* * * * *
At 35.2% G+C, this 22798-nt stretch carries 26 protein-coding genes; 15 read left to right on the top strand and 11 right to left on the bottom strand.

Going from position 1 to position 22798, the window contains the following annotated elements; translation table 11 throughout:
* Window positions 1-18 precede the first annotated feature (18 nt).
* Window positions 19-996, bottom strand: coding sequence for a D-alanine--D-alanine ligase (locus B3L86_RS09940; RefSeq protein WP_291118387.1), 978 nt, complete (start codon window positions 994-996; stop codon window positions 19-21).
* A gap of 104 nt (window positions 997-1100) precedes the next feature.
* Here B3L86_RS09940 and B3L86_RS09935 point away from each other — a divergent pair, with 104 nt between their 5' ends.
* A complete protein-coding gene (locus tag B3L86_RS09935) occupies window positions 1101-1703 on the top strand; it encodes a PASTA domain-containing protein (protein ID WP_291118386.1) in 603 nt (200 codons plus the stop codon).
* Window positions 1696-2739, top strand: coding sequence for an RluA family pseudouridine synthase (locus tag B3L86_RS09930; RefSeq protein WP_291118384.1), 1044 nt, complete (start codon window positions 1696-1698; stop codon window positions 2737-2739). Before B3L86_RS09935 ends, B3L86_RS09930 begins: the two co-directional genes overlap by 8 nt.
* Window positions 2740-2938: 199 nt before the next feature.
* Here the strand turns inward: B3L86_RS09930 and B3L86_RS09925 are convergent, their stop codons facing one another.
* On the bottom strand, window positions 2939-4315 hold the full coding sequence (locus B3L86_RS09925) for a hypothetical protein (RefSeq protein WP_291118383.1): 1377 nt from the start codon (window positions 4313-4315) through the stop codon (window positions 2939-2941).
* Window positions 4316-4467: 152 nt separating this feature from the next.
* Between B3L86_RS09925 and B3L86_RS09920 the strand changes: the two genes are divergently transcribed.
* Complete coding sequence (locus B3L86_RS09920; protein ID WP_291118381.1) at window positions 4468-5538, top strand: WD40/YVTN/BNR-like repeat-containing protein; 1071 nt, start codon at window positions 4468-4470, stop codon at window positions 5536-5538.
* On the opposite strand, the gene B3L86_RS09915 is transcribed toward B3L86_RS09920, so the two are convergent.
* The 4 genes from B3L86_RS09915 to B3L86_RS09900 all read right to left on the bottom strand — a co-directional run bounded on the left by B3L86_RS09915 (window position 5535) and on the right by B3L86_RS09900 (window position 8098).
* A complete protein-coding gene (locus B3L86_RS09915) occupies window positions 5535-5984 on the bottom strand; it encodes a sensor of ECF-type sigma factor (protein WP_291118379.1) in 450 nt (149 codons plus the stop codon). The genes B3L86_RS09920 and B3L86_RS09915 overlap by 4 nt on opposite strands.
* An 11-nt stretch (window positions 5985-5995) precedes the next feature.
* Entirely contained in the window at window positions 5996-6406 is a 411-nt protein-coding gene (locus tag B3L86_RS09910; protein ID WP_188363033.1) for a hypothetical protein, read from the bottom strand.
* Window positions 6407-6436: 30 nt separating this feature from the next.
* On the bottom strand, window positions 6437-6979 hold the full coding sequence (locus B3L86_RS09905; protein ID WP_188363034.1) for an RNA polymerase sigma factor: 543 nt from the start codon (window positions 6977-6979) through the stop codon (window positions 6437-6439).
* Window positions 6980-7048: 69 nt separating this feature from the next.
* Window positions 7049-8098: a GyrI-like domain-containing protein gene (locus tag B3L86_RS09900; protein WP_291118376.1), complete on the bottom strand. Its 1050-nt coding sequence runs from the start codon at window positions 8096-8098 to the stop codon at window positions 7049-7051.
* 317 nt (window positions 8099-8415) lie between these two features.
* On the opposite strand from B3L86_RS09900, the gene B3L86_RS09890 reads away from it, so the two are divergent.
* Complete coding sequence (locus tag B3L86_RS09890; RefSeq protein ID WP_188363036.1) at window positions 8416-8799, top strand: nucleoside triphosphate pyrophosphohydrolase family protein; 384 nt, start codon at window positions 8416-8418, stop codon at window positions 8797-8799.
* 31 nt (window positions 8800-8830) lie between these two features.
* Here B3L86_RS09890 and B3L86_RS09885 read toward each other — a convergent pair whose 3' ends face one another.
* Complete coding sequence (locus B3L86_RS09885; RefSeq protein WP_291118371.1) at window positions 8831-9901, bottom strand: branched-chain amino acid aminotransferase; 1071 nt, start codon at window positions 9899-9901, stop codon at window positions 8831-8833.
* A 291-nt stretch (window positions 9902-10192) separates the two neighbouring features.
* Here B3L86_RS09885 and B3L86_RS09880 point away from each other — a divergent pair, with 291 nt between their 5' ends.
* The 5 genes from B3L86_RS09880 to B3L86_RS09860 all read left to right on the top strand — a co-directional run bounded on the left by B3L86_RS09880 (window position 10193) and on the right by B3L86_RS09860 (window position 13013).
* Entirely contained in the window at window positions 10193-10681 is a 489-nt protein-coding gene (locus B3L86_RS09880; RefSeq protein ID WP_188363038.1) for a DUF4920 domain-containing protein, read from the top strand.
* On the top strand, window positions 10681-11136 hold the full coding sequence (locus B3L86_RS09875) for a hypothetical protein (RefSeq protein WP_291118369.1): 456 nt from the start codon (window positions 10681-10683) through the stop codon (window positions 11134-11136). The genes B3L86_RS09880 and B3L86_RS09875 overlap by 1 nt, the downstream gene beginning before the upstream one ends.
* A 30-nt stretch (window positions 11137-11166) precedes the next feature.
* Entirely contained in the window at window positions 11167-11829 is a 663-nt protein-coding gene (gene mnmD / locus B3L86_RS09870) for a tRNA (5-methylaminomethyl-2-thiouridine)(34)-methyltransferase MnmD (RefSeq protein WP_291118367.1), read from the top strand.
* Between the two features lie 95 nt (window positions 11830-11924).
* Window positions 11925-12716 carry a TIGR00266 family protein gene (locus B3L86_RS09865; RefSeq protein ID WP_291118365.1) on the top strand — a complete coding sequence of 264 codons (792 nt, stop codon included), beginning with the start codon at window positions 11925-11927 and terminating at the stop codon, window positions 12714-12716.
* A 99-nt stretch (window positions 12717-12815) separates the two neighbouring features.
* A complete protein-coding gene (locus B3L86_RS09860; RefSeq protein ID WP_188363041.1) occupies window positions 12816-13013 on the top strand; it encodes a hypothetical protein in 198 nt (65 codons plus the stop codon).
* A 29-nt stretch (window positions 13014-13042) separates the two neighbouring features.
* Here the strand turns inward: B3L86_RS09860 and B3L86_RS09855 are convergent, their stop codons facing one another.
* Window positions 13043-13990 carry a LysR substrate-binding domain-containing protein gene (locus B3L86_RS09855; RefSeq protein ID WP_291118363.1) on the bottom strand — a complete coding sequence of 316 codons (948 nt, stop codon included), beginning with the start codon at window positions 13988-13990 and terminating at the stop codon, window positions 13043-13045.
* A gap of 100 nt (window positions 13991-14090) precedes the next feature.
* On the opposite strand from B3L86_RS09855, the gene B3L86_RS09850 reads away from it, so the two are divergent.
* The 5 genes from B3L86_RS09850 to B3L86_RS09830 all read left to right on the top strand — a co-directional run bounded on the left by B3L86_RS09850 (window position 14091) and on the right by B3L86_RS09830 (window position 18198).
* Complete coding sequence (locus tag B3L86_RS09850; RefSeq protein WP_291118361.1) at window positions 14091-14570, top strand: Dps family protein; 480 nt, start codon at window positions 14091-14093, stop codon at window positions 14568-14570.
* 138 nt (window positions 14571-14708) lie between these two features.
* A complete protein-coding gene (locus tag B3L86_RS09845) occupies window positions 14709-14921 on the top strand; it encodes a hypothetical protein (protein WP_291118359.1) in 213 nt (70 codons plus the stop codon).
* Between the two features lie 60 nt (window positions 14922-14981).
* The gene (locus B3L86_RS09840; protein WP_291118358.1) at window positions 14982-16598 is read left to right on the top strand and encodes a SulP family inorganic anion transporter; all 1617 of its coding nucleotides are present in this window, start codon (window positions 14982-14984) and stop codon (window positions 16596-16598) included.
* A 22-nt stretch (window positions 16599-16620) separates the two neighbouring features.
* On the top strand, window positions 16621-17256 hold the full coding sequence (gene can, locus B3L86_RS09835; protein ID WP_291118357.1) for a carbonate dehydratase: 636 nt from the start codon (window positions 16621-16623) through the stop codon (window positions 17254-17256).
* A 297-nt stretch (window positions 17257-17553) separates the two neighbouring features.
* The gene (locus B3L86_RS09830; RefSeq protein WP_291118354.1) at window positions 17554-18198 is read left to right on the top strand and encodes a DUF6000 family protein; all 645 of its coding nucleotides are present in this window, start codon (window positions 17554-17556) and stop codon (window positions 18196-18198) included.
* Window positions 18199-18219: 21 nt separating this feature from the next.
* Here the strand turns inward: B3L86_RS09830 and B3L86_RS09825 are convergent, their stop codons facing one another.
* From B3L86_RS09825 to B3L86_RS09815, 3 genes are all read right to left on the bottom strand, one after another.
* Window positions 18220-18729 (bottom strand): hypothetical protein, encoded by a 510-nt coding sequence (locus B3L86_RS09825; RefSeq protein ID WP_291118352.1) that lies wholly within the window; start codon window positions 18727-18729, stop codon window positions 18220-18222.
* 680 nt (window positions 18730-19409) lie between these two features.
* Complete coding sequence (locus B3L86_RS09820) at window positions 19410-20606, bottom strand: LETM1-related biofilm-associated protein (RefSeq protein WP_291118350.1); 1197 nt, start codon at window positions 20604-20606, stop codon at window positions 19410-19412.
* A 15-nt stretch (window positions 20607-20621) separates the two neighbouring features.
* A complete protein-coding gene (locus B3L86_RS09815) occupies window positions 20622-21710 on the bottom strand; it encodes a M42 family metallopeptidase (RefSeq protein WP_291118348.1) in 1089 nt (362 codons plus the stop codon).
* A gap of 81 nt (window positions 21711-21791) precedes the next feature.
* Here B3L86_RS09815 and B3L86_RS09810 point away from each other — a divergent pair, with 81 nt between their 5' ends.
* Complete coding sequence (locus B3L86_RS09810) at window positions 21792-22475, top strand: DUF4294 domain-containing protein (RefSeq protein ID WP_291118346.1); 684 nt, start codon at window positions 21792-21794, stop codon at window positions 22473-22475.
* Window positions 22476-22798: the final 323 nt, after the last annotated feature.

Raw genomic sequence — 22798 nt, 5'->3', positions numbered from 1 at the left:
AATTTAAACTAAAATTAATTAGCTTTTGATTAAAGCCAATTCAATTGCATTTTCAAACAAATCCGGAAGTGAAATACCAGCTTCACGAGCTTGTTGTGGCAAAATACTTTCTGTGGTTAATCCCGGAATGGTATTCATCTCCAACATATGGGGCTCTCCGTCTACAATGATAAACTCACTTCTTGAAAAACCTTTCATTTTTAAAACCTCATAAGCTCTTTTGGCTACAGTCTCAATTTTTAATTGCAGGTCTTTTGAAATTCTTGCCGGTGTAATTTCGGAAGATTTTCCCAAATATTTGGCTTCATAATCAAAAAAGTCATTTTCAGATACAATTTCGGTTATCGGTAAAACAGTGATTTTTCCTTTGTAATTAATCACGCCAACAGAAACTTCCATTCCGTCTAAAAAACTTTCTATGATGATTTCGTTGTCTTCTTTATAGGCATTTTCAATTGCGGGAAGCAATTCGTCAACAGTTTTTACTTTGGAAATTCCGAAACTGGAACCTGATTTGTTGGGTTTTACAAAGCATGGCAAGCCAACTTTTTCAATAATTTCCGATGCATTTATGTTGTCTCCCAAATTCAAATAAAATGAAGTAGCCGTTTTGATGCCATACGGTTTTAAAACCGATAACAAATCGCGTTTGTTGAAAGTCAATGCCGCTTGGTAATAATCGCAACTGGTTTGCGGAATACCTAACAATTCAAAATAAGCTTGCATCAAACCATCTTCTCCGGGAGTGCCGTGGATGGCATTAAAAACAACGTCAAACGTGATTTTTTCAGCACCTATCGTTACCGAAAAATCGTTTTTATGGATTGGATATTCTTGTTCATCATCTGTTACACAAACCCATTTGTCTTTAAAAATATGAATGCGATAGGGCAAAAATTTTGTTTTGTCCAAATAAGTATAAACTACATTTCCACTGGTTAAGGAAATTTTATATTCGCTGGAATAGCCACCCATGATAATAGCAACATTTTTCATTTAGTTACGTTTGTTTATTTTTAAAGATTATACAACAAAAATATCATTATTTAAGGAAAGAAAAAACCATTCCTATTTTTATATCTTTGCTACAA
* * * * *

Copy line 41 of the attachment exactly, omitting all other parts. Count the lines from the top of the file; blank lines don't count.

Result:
* A 29-nt stretch (window positions 13014-13042) separates the two neighbouring features.